The US House of Representatives Ways and Means Committee July 18 unanimously passed on to the Senate the Social Security Number Privacy and Identity Theft Prevention Act of 2007.
If the bill, HR 3046, is passed by the Senate, companies would be restricted in the ways they could use Social Security numbers.
“Federal, state and local governments would be prohibited from selling SSNs [and] displaying SSNs to the general public, including on the Internet,” the bill says. “[They would also be prohibited from] displaying SSNs on checks issued for payment and accompanying documents.”
The Direct Marketing Association expressed concern over the bill’s language in a letter to the House Ways and Means Committee.
The DMA was looking for a specific addition to the bill that would say it is acceptable for marketers and companies to use Social Security numbers as long as it’s for legitimate purposes. The DMA seeks an exemption in the bill that would preserve critical business-to-business uses of the numbers for fraud-detection purposes.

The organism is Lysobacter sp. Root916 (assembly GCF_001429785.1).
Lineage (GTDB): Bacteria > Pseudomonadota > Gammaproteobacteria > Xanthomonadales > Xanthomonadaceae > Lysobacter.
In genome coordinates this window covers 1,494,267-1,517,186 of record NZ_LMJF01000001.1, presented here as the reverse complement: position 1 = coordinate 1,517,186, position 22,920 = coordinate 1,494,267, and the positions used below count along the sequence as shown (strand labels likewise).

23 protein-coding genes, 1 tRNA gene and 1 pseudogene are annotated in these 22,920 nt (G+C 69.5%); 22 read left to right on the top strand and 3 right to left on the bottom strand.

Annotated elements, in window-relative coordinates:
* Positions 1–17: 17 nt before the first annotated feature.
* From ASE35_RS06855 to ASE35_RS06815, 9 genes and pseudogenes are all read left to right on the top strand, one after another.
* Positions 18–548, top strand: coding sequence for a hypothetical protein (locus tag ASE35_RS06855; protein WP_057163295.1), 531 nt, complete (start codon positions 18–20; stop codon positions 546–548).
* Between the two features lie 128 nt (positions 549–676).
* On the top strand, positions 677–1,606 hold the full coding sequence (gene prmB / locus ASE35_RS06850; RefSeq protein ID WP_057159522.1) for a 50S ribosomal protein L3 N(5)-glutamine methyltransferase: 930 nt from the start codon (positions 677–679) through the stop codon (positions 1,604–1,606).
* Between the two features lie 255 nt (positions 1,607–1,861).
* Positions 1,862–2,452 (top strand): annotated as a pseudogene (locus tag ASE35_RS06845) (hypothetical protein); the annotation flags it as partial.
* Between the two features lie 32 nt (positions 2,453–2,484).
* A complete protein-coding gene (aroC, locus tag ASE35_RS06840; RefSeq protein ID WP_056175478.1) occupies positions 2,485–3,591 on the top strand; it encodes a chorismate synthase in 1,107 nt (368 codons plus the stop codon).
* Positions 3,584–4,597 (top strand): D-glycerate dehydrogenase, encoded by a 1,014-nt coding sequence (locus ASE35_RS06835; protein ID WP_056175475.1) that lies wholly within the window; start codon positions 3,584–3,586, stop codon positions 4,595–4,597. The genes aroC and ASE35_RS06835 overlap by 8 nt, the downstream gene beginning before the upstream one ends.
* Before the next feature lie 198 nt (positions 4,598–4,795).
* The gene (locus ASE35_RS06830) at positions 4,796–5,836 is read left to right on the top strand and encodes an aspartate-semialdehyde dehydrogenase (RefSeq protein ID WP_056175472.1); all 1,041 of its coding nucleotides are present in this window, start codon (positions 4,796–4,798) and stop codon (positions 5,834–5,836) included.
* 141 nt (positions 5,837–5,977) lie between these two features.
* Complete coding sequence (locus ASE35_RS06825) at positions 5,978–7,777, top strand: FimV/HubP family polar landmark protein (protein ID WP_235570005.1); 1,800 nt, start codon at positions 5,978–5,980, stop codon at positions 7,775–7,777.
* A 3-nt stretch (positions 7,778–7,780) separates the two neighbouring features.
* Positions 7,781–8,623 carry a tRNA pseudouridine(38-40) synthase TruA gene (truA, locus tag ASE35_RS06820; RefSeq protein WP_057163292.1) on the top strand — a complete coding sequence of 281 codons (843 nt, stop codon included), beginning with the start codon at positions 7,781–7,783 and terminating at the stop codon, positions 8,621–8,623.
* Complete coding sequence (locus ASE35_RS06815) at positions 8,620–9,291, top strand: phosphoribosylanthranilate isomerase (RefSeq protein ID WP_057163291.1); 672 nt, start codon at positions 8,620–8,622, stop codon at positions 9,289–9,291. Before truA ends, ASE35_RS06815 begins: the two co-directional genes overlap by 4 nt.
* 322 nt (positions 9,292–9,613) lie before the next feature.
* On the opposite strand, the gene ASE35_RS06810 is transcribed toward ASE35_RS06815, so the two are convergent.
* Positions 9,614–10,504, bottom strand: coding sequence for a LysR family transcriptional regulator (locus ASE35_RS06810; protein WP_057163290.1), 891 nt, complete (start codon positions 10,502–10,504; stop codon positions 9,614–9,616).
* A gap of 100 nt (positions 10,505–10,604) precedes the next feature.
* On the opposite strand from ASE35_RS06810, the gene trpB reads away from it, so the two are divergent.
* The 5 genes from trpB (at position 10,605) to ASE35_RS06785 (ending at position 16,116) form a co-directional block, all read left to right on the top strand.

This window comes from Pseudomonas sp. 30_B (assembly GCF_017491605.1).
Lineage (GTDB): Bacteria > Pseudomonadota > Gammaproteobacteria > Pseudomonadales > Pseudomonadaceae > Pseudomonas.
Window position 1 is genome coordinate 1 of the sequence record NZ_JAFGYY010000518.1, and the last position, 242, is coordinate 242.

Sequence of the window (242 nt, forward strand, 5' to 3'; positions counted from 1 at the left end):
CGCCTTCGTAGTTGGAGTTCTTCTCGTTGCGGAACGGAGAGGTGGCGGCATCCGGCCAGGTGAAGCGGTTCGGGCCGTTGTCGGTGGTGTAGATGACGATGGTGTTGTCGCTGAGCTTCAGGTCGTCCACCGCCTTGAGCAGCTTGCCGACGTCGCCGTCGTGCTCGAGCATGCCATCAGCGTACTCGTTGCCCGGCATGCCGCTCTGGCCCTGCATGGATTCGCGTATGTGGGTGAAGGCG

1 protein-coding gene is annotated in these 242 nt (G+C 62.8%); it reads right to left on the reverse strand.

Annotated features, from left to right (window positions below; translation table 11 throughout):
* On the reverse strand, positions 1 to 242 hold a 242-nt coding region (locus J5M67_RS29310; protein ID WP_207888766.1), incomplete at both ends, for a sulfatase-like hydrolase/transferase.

The DMA’s request to the House committee echoes similar positions set forth in a letter signed jointly by the DMA, the Consumer Data Industry Association, the US Chamber of Commerce and other trade associations.
While the law excludes the private sector from selling or buying Social Security numbers, it includes several exceptions, including some for law enforcement, tax and credit firms.
Reps. Edward Markey (D-MA) and Joe Barton (R-TX) introduced bill HR 948 to make it unlawful to sell or buy Social Security numbers, an approach also proposed by Sen. Dianne Feinstein (D-CA).
Exceptions include law enforcement and national security purposes, public health reasons, research, “legitimate” consumer credit verification and emergency situations.
These bills are still awaiting senatorial review.